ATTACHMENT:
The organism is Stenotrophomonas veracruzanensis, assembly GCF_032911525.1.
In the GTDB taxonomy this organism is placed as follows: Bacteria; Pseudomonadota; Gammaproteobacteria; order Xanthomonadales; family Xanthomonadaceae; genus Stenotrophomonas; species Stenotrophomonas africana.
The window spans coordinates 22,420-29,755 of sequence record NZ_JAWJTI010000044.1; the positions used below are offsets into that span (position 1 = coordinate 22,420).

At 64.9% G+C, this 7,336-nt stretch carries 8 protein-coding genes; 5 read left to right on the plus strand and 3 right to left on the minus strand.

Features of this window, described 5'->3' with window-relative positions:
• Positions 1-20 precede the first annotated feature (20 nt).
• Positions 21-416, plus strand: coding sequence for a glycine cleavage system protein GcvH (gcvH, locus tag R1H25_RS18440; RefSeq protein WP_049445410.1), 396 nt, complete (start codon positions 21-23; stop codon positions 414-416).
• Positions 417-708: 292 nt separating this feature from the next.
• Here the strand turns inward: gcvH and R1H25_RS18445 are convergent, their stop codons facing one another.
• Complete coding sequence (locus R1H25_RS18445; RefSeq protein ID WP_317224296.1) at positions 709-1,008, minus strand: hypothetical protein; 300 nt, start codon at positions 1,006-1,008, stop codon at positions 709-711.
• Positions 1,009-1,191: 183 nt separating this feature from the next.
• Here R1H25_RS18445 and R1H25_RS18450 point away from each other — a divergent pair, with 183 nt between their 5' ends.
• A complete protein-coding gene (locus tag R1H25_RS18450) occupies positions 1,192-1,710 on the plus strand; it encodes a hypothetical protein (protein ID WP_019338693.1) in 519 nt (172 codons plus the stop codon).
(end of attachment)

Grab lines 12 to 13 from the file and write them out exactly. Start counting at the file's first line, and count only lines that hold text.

• Here R1H25_RS18445 and R1H25_RS18450 point away from each other — a divergent pair, with 183 nt between their 5' ends.
• A complete protein-coding gene (locus tag R1H25_RS18450) occupies positions 1,192-1,710 on the plus strand; it encodes a hypothetical protein (protein ID WP_019338693.1) in 519 nt (172 codons plus the stop codon).